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Matt’s Favorites: Niowave Grows, Curiosity Short, JFK And Space, And Much More

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The Mars rover Curiosity. NASA photo.

The Mars rover Curiosity. NASA photo.

mattroush Matt Roush
Matt Roush joined WWJ Newsradio 950 in September 2001 to spearhead the...
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So what’s the latest from the fantastic worlds of science and technology on our Friday? Don’t let those snow showers get you down, we’ll warm your heart with a whole bunch of wonder…

* First of all, here are links to the Tech Report home page and Tech Report Page Two, where you will find much worthwhile news, as well as our latest reports on tech-related events and tech-related awards and certifications. 

* That expansion of Lansing’s particle physics success story Niowave Inc. that we reported on yesterday will take place in the Next Michigan Development Zone at the Capital Region International Airport, the company announced Thursday. It’ll be a $202 million investment. The new building will feature a superconducting accelerator that will produce radioisotopes, along with equipment and space for isotope extraction and pharmaceutical production.  The investment includes a 50,000 square foot building, the superconducting accelerator and production equipment, intellectual property, as well as regulatory and licensing costs. Niowave plans to add up to 120 new jobs to the region over the next five years with an average salary of $60,000. The expansion got a $3 million state grant and local property tax breaks worth $12 million.

* Uh-oh: The  Mars rover Curiosity has temporarily stopped science observations while NASA checks out an electrical problem. The space agency said Wednesday the voltage change was first discovered on Sunday and engineers think it might be some kind of short. The six-wheel, nuclear-powered rover halted work as a precaution.

* Here’s a nifty story from CBS on JFK’s greatest enduring legacy — space exploration.

* And NASA apparently still wants a monopoly on American manned deep space exploration. Billionaire Dennis Tito, the first “space tourist, asked NASA to chip in with some new rockets and cash for a 2017 manned flyby of Mars. NASA’s response: Thanks, but no thanks.

* And as if the International Space Station could get any cooler, now it has a cubesat cannon.

* And NASA plans to make history in 2015 by growing plants on the moon.

* Cyprus’ biggest private university said Thursday it will start accepting the digital currency Bitcoin as an alternative way to pay tuition fees.

* Nokia sat on the sidelines of the tablet race for years, but it’s finally entering the game with the new Lumia 2520. This is the story of how that tablet came to be, and of how Nokia hopes to build many more.

* The folks over at iFixit dismantle the Xbox One to show that despite its bigger and bulkier appearance, Microsoft’s next-gen console is just as easy to dismantle and repair as Sony’s.

* A jury of six women and two men in San Jose, Calif. has determined the damages in a week-long retrial for Samsung’s alleged infringement of Apple’s patents. The verdict: $290 million.

* Software Development Times reports a new wave of fake tech support calls to Microsoft computer owners, telling them falsely that their computers are infected and urging them to download malware ridden ‘repair’ software.

* It’s a hackathon for immigration reform — that’s a roomful of young undocumented tech workers.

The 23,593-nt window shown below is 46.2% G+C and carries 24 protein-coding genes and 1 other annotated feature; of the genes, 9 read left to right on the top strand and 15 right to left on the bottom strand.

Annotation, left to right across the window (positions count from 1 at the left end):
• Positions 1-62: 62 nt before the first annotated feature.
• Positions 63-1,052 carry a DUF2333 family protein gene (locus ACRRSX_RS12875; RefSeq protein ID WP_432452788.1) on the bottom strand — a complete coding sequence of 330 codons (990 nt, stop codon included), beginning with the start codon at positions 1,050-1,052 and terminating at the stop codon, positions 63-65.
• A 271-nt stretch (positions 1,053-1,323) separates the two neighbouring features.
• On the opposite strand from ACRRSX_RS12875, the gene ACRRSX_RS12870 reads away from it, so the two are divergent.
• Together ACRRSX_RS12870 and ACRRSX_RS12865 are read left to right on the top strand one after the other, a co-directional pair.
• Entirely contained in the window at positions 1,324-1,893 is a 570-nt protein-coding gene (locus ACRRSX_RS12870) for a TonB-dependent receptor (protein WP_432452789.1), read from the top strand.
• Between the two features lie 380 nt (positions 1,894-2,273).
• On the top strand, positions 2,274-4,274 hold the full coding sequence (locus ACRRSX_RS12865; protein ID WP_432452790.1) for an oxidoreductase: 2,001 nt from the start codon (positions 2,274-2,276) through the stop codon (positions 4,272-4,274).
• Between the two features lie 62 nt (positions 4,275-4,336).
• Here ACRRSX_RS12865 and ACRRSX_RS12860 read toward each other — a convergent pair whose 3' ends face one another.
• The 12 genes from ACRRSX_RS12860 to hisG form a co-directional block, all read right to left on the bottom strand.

* Here’s a nifty education reform idea from Down Under — high school credits for Microsoft certifications in Australia.

* I’m usually all for science, but for Pete’s sake, couldn’t they have made the satellite tracking devices they’re making these seals wear a little cooler and more comfortable looking?

* Privacy Is No More Dept., Part The Billionth: LG Electronics Inc. said it is investigating a claim that some of its smart TVs send information on home viewing habits back to the company without consent.

* Another very cool use of design software: A historically accurate re-creation of a villa of the Roman emperor Hadrian (he of the wall). Looks kinda Californian, or Provence-ish.

* Wonderful! A new study shows airline pilots are relying too much on autopilots and other high-tech gizmos and are losing basic flying skills.

* Scientists at Columbia University have developed the world’s smallest FM transmitter — a sheet of carbon atoms one atom thick called graphene. I bet it still plays the same 40 classic rock songs over and over.

* Planning to take Friday off to play with your new Xbox One? Microsoft has posted a doctor’s note that might just convince a game-loving employer to give you a break. As the next-generation Xbox One preps to sail into stores on Friday, hot on the heels of Sony’s new PlayStation 4, Microsoft is likely expecting and certainly hoping that throngs of customers will line up to buy the new console. Eager Xbox gamers may even skip out on work for the chance to pick up, hook up, and play with the Xbox One. And it’s for those people that Microsoft’s ersatz doctor’s note is intended.

* Tablets are expected to be one of the hottest gadget gift items for Holiday 2013. And Verizon Wireless has a new daily data plan that will get customers hooked up to the company’s 4G LTE network for $5 a day.

* The creators of the Sanctri app believe there needs to be a separate place on Facebook to mourn the dead and honor them.

* Sprint is eating everyone’s dust. The nation’s third-largest wireless carrier by subscriber base sank to the bottom of a survey conducted by Consumer Reports over cell phone service. Sprint scored “dismal marks” in value, voice, text messaging, and 4G reliability, according to Consumer Reports’ survey released Thursday. Sprint ranked No. 2 behind Verizon Wireless a year ago.

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